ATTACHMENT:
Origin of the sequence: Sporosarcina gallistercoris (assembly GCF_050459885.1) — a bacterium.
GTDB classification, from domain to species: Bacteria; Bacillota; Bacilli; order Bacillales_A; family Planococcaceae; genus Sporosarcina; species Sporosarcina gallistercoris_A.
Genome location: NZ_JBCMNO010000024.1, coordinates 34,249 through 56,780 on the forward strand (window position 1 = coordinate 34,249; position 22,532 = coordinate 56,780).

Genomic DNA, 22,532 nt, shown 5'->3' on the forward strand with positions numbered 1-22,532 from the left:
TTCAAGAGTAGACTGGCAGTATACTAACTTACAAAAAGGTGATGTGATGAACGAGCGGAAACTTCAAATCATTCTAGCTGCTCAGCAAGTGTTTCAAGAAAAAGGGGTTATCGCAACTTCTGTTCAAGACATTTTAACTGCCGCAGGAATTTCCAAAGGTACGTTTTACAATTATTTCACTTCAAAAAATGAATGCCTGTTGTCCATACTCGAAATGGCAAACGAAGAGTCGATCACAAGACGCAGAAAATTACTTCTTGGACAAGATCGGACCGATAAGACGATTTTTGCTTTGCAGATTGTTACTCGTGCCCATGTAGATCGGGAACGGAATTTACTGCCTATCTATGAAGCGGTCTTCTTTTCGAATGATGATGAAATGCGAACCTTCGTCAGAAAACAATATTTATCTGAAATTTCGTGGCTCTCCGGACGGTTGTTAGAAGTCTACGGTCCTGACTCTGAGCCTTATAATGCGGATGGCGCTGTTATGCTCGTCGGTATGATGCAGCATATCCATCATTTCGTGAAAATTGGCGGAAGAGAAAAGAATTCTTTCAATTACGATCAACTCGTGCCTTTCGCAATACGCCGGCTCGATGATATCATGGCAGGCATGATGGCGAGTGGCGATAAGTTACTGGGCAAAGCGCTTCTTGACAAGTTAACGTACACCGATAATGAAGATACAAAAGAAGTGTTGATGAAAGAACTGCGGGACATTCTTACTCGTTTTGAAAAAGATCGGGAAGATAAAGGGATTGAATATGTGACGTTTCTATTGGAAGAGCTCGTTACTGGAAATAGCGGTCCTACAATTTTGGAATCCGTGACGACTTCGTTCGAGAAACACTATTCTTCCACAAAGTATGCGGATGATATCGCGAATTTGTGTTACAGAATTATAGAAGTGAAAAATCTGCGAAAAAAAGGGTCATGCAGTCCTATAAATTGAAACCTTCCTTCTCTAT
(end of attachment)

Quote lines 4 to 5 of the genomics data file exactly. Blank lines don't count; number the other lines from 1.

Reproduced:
Genomic DNA, 22,532 nt, shown 5'->3' on the forward strand with positions numbered 1-22,532 from the left:
TTCAAGAGTAGACTGGCAGTATACTAACTTACAAAAAGGTGATGTGATGAACGAGCGGAAACTTCAAATCATTCTAGCTGCTCAGCAAGTGTTTCAAGAAAAAGGGGTTATCGCAACTTCTGTTCAAGACATTTTAACTGCCGCAGGAATTTCCAAAGGTACGTTTTACAATTATTTCACTTCAAAAAATGAATGCCTGTTGTCCATACTCGAAATGGCAAACGAAGAGTCGATCACAAGACGCAGAAAATTACTTCTTGGACAAGATCGGACCGATAAGACGATTTTTGCTTTGCAGATTGTTACTCGTGCCCATGTAGATCGGGAACGGAATTTACTGCCTATCTATGAAGCGGTCTTCTTTTCGAATGATGATGAAATGCGAACCTTCGTCAGAAAACAATATTTATCTGAAATTTCGTGGCTCTCCGGACGGTTGTTAGAAGTCTACGGTCCTGACTCTGAGCCTTATAATGCGGATGGCGCTGTTATGCTCGTCGGTATGATGCAGCATATCCATCATTTCGTGAAAATTGGCGGAAGAGAAAAGAATTCTTTCAATTACGATCAACTCGTGCCTTTCGCAATACGCCGGCTCGATGATATCATGGCAGGCATGATGGCGAGTGGCGATAAGTTACTGGGCAAAGCGCTTCTTGACAAGTTAACGTACACCGATAATGAAGATACAAAAGAAGTGTTGATGAAAGAACTGCGGGACATTCTTACTCGTTTTGAAAAAGATCGGGAAGATAAAGGGATTGAATATGTGACGTTTCTATTGGAAGAGCTCGTTACTGGAAATAGCGGTCCTACAATTTTGGAATCCGTGACGACTTCGTTCGAGAAACACTATTCTTCCACAAAGTATGCGGATGATATCGCGAATTTGTGTTACAGAATTATAGAAGTGAAAAATCTGCGAAAAAAAGGGTCATGCAGTCCTATAAATTGAAACCTTCCTTCTCTAT